• authored by robbie_dee
  • published Mon, Nov 17, 2003

Worker Blogs

Since we were talking about worker blogs over here, I thought I would pass along this article.

Employees Let Off Steam Online (Christian Science Monitor)


When Kristie Helms moved from Nashville to New York City four years ago, she experienced more than a little culture shock. The big-city office politics were foreign to the Southern belle, so she started documenting her workplace woes in an online journal.

"I recorded the nuances of cubicle life," says the communications professional. "Sometimes I wrote about what I was thinking or feeling. Sometimes I included excerpts from my boss's e-mails. I was trying to put the office politics into context."

Like Ms. Helms, plenty of workers are publishing weblogs, or blogs for short. Blogs are websites that allow users to post messages in the form of a diary. Blogs popped up on the Web about four years ago and have gained popularity - and generated controversy - ever since.

  • posted by remote viewer
  • Mon, Nov 17, 2003 5:11pm

I am very excited about the blog phenomenon. It's a completely different form of media - one that does not ignore the human dimension in events, but rather presents the human dimension (what people are feeling, thinking, how they are reacting to events and making events happen) front and center. This is completely missing from the mainstream media. Consider the information available at this blog about the Borders Books strike. Compare the information, both the quality and the quantity (and the depth) to what you might see in a mainstream daily newpaper about a strike (if you see anything at all). The blogs are an important part of the wave of the future. They're an invaluable tool for workers to connect with other workers and to start shifting consciousness about work (no more hurried grumbling in hallways or in the lunchroom - on the blog there's all the time and space in the world to speak insightfully about what you're thinking). No wonder corporate types don't like them. Blog on!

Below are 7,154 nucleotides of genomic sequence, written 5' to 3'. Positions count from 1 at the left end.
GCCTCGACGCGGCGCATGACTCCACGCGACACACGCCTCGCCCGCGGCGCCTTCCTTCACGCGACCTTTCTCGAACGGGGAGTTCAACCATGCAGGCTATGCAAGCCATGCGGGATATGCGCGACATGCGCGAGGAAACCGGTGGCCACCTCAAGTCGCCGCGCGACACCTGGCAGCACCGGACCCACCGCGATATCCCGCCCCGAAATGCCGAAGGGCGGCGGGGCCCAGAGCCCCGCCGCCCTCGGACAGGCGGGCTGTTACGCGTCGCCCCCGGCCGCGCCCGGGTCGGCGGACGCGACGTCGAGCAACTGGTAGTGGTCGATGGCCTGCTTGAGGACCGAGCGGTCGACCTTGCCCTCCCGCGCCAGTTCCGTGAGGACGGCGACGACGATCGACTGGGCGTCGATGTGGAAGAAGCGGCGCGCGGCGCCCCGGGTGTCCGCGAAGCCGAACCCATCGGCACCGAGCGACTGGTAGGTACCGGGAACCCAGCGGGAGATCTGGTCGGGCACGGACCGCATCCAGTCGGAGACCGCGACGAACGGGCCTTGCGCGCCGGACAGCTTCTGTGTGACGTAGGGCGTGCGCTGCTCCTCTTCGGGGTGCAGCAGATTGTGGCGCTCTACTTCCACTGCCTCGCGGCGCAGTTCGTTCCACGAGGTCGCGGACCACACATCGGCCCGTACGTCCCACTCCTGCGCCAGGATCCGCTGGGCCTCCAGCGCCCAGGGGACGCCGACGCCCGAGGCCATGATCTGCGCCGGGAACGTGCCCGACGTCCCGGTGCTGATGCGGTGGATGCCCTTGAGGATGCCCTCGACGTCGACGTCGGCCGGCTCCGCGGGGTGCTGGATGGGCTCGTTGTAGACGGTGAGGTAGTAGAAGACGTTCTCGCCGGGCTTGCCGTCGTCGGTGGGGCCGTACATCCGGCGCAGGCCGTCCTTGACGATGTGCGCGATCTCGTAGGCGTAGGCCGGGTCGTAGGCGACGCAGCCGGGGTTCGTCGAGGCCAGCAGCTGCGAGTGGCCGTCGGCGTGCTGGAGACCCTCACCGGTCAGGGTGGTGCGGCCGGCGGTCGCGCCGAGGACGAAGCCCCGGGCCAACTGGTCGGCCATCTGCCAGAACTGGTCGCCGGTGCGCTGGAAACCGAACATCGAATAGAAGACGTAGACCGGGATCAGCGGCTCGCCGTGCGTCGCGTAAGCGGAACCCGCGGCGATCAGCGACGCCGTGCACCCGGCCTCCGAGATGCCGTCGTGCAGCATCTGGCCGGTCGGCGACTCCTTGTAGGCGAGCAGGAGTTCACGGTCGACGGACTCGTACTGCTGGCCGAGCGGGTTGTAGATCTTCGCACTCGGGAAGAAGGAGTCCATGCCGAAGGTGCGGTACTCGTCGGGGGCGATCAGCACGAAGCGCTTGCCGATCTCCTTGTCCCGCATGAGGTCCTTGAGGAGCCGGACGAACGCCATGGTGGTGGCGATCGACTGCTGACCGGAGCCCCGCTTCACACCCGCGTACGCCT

• posted by robbie_dee
  • Mon, Nov 17, 2003 7:21pm

I agree. And I definitely think the Borders blog is a particularly good one.

I've cross-posted this topic to the new Labour Forum on